EAP Testimony on Legislation Amending the Underground Utility Line Protection Law

Before the House Consumer Affairs Committee

Hearing on Legislation Amending The Underground Utility Line Protection Law

Testimony of Terrance J. Fitzpatrick, President & CEO
Energy Association of Pennsylvania
June 5, 2017

Good morning Chairman Godshall, Chairman Caltagirone and members of the House Consumer Affairs Committee. I am Terry Fitzpatrick, President and CEO of the Energy Association of Pennsylvania (“EAP” or “Association”), a trade association comprised of electric and natural gas utilities operating in Pennsylvania. Thank you for this opportunity to appear on behalf of our members1 and testify regarding legislation amending the Underground Utility Line Protection Law, commonly referred to as the “One Call” law.

By way of background, the Energy Association’s main functions are to advocate positions before state agencies (most notably the Public Utility Commission) and the General Assembly, and to assist its members in sharing best practices. EAP also provides educational opportunities for its members (as well as for out-of-state utilities, government employees, and other interested parties) through its annual conferences on electric and gas operational issues and consumer service issues.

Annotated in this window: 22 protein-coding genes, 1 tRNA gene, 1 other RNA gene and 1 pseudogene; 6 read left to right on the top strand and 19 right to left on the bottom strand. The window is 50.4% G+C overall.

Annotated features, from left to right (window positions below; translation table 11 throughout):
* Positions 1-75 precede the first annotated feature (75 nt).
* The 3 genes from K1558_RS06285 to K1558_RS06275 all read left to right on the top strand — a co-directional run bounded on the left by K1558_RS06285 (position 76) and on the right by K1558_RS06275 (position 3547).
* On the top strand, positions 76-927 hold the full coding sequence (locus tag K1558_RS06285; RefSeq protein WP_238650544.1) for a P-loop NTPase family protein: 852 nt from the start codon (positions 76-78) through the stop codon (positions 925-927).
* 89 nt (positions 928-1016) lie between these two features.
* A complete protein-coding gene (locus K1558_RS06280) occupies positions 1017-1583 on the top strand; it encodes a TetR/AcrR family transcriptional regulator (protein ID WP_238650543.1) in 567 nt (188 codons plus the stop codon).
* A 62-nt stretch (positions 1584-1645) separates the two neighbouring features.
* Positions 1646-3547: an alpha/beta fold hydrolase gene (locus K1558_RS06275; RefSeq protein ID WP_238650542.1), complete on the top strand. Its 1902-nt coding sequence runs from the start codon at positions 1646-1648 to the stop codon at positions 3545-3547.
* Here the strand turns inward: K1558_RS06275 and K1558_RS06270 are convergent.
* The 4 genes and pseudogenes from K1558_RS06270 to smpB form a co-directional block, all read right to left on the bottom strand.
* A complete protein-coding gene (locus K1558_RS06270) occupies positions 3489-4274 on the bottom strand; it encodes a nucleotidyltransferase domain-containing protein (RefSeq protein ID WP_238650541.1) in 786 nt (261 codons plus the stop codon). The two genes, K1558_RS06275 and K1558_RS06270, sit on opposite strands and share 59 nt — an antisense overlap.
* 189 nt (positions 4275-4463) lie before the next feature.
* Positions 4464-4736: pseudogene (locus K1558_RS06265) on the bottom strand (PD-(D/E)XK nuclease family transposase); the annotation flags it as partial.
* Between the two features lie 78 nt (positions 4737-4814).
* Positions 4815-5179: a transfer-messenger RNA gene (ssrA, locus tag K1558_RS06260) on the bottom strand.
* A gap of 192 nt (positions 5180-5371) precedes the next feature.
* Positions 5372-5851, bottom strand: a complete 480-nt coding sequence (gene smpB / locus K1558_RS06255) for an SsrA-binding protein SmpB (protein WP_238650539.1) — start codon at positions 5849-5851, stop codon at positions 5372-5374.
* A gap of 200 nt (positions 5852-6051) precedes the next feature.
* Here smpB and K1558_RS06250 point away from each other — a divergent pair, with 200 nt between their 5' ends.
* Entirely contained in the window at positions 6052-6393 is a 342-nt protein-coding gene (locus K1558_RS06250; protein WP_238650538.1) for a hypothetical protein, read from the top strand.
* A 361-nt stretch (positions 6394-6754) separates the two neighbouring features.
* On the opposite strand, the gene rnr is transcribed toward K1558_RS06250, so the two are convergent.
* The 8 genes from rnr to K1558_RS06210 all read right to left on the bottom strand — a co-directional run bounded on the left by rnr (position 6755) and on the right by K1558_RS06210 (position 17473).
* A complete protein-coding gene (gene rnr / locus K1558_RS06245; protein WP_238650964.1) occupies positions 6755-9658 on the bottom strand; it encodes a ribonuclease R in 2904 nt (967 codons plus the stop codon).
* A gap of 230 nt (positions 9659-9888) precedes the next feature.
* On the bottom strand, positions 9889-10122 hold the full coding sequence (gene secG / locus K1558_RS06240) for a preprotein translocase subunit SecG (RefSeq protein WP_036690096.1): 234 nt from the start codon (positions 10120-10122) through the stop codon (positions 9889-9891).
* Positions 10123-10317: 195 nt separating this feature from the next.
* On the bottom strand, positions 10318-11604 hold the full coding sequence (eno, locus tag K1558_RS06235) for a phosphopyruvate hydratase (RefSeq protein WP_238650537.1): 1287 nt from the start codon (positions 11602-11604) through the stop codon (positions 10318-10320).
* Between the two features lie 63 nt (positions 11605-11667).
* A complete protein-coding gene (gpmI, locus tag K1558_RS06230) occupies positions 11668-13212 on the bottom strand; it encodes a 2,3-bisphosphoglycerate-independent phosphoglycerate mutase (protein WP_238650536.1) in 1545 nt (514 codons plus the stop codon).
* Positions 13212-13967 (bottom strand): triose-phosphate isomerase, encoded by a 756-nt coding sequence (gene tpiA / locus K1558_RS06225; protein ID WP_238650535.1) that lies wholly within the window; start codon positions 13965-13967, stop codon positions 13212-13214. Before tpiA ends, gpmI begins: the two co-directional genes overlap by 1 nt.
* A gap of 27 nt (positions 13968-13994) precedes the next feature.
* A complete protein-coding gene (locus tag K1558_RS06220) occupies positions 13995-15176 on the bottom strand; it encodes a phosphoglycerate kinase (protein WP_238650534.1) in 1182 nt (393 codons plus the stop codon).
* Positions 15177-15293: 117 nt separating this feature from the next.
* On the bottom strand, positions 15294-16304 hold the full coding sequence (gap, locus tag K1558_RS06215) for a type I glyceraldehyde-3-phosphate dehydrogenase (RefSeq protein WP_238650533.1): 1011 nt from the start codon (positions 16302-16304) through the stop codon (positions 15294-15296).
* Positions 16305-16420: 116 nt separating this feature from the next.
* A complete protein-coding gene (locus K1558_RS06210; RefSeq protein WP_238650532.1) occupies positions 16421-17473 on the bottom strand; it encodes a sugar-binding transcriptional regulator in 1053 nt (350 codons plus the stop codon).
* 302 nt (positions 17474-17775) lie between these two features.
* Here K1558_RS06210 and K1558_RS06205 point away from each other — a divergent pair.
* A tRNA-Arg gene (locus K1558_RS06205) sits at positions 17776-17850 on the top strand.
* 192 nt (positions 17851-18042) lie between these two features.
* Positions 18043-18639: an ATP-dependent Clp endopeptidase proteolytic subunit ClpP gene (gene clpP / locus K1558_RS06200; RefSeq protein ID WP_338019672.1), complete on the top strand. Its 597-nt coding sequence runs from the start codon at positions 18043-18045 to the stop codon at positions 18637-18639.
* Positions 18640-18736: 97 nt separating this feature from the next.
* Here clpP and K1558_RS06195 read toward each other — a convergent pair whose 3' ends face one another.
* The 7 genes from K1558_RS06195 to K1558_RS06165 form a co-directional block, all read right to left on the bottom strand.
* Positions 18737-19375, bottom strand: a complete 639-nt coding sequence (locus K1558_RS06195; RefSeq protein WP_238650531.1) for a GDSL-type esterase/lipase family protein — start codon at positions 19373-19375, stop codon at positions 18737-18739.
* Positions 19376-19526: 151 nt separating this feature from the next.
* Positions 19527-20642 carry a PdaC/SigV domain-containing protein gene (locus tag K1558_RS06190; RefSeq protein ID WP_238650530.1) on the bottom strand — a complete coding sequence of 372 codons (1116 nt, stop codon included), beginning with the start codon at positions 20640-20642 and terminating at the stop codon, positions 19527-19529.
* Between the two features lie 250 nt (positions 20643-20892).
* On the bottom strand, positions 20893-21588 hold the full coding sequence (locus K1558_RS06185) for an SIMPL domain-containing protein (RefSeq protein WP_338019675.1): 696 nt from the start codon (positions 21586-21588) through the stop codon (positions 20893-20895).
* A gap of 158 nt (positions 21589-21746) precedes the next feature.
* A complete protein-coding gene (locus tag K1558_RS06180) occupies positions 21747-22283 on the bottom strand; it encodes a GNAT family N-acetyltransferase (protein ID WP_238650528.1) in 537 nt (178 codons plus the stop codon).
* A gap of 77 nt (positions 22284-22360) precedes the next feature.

With regard to all of EAP’s activities, no issue is more important than promoting safety for customers, employees, and the general public. Safety issues are frequently on the agendas for our electric and gas operations conferences, and EAP has an Accident Prevention Committee that recognizes superior performance with annual safety awards. EAP also attends meetings of the Board of Directors of the PA One Call system and participates in three of the system’s “Safety Days” programs each year. Established more than 40 years ago as a “call before you dig” communications service in Southwestern Pennsylvania, “PA One Call” was designed to protect underground utility facilities from damages resulting from excavation projects. After becoming law in 1974, the “one call” concept continued to expand throughout the Commonwealth (and beyond) to provide for a single nationwide toll free telephone number or 811 number, whereby excavators, designers, or other persons could notify “facility owners” thorough a central third party entity of their intent to “dig” in an area which may (or may not) include underground facilities, i.e. pipes and wires. In turn, the facility owners would then be afforded the opportunity to mark the underground facility so as to avoid damage during the planned excavation or demolition process.


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